• We will also continue to encourage and facilitate regional dialogue on SNAP-Ed, for more consistency in programming and resolution of concerns within and across regions.
  • We set a new priority for 2017 to facilitate stronger university and state agency SNAP-Ed relationships, which may result in a white paper, mentoring, coaching, or other actions.

In addition to these specific actions that have been accomplished, are underway, or are planned, the PDT continues to play a critical role in advocating for nutrition education for low income families.  Members have directly and indirectly communicated importance of federal funding to decision makers, have provided formal or informal mentoring to colleagues in the LGU system and have addressed critical programmatic needs the LGU system faced during changes created by new legislation, regulations, and guidance.

To download a copy of the highlights of the meetings, visit 2016 PDT Committee Meeting Highlights.

SNAP-Ed Program Development Team Annual Meeting

 

The SNAP-Ed PDT held their annual face to face meeting in Washington, DC recently. Their time together was spent discussing ways to recognize, support, and expand the work that Land Grant University SNAP-Ed programs do with regard to policy, system, and environmental (PSE) impacts.  Below is a summary of the meeting:

The SNAP-Ed Program Development Team, representing all Extension Regions, recently met in Arlington, VA to share and plan for the upcoming year.  Highlights of the meeting and the last year:

  • We recognized that a great deal of policy, system and environmental (PSE) work is happening in Extension now, but not all states have the understanding or skills needed to engage in this work.  We are offering PSE professional development and technical assistance over the next few months to aid our colleagues in Extension.
  • We prepared a template to gather data for a new report from Land-Grant Universities about their SNAP-Ed outcomes, both direct education and PSE work.  Past national reports have positioned us well.  The next report for SNAP-Ed through the Land-Grant University System, which will include data for 2015, will be the first to reflect programming since the Healthy Hunger Free Kids Act (HHFKA) of 2010 transitioned SNAP-Ed to a competitive grant and emphasized nutrition education and obesity prevention.  This national report will propel Extension, once again, to be seen as effective leaders in SNAP-Education.  The previous report from 2010 can be accessed online…. http://nifa.usda.gov/resource/snap-ed-2010-national-lgu-report.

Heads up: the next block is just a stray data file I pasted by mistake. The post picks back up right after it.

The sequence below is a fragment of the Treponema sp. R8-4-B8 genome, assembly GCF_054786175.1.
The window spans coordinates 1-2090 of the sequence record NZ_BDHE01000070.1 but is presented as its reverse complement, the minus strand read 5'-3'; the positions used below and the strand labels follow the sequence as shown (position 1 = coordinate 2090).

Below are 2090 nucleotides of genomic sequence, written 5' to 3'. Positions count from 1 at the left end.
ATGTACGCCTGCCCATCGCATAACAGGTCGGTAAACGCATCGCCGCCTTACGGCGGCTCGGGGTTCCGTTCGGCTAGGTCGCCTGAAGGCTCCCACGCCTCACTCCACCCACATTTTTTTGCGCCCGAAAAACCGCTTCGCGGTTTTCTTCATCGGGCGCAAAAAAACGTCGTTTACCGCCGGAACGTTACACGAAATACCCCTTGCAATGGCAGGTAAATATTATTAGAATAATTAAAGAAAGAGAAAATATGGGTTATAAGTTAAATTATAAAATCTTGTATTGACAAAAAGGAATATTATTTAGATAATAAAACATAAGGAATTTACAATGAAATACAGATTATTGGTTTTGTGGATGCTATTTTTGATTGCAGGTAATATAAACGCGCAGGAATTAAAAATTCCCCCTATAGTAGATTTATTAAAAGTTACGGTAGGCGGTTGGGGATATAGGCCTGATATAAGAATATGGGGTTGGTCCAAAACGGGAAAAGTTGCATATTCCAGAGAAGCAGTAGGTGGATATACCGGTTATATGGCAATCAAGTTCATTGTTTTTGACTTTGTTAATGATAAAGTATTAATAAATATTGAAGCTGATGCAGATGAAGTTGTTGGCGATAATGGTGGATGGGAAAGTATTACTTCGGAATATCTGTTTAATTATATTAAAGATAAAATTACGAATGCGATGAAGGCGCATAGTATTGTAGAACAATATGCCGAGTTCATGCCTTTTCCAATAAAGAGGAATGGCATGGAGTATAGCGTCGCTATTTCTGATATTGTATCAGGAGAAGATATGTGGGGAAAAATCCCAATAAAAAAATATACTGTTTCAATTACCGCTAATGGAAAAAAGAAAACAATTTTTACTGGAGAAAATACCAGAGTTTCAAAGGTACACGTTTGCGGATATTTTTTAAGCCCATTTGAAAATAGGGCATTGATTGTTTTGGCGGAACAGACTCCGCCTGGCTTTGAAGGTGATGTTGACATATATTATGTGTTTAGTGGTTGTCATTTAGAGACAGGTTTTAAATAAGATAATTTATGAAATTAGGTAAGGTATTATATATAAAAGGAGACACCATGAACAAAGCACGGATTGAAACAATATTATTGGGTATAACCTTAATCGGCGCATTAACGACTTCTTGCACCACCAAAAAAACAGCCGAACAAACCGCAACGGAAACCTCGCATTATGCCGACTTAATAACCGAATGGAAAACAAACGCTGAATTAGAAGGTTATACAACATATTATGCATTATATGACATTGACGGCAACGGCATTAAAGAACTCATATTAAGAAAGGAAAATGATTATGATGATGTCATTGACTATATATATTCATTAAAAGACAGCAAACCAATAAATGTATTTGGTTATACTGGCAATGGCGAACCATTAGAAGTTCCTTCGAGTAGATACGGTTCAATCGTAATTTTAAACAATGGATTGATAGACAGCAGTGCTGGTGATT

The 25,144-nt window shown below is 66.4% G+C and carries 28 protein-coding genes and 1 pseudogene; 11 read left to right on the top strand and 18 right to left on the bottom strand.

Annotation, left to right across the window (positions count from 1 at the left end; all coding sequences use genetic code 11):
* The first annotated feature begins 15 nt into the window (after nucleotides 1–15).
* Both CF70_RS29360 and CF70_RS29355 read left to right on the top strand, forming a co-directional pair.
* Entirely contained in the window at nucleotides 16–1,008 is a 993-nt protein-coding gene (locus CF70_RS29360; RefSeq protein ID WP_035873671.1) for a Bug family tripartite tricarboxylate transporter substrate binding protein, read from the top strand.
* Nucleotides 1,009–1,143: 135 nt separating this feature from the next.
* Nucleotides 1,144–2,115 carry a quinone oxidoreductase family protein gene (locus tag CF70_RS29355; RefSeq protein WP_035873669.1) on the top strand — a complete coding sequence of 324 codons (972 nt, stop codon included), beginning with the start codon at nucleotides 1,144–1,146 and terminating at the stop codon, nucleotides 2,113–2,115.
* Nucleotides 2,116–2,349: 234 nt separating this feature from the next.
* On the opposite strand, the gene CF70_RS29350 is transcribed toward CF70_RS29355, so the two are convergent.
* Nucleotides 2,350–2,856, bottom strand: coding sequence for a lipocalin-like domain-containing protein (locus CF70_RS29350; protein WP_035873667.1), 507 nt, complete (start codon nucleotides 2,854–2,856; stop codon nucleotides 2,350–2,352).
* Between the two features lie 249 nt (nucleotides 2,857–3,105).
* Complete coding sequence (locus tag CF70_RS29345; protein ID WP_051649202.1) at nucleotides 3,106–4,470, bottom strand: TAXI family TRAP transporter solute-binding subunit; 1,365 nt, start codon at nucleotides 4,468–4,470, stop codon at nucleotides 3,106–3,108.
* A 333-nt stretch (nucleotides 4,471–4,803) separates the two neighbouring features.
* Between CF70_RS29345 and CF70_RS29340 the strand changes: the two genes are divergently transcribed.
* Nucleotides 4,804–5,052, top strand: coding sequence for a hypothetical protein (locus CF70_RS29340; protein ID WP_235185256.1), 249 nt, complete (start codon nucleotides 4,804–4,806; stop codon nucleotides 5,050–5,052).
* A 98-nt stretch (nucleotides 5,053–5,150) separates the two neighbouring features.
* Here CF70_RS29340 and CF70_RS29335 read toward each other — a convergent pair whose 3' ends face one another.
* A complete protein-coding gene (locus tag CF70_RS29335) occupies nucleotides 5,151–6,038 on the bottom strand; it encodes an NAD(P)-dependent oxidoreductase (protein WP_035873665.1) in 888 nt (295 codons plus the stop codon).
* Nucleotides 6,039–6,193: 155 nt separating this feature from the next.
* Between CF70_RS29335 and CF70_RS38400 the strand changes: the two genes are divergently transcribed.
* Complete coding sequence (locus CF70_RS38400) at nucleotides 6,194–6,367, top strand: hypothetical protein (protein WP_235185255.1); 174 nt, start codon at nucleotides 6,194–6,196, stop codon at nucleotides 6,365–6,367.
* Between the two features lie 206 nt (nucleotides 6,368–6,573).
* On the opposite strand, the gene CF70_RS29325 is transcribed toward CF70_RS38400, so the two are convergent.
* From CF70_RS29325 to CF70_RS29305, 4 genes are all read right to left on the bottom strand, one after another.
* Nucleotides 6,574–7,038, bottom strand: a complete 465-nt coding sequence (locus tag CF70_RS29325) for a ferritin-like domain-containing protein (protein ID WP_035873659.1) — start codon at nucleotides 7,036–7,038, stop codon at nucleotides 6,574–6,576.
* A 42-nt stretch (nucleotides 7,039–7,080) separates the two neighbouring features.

• We presented a webinar to highlight the report: Aligning and Elevating University-Based Low-Income Nutrition Education through the Land-Grant University Cooperative Extension System, which was prepared as part of a project funded by NIFA’s Institute of Food Safety and Nutrition at the request of two former ECOP Chairs, Douglas Steele and Daryl Buchholz, to facilitate increased visibility and improved alignment of EFNEP and SNAP-Ed through the Land-Grant University Cooperative Extension System.
  • We developed a PowerPoint to assist SNAP-Ed coordinators in communication with lawmakers.
  • We surveyed and shared findings on university responses to changes in grant processes, funding, and agency relationships resulting from HHFKA.
  • We presented at the annual national SNAP Directors meeting and shared information about SNAP-Ed through LGUs.
  • We submitted a manuscript to the Journal of Nutrition Education and Behavior that defines terminology used in SNAP-Ed to help develop common language that is understood across all implementing agencies.  The manuscript has been reviewed and accepted, subject to revisions.
  • We met separately with NIFA and with ECOP and Cornerstone.  They helped us understand the needs for strengthening communication and programmatic understanding among SNAP-Ed Coordinators, administrators, and the PDT.
  • Team members provided input into the FNS SNAP-Ed Guidance, some of which was included in that document.
  • We acknowledged the relationship of the PDT with the Regional Nutrition Education Centers of Excellence.  Three PDT members are from host institutions for the centers and one is a center PI.

The PDT committed to the following action items for the next year:

  • Hold webinars on:
  • Policy, System and Environmental Approaches to SNAP-Ed
  • Measuring Collective Impact
  • Community Development Competencies and How They Apply to SNAP-Ed

  • Refine and distribute a list of talking points on the value of the LGU SNAP-Ed program.
  • Produce the fourth National LGU SNAP-Ed Report of Impacts using the template we recently prepared.
  • Communicate with Extension Directors/Administrators through a monthly insertion to the “Monday Minute”.  Be available to meet with ECOP at least annually.
  • Explore ways for the PDT to be involved with the implementation of Cooperative Extension’s Framework for Health and Wellness.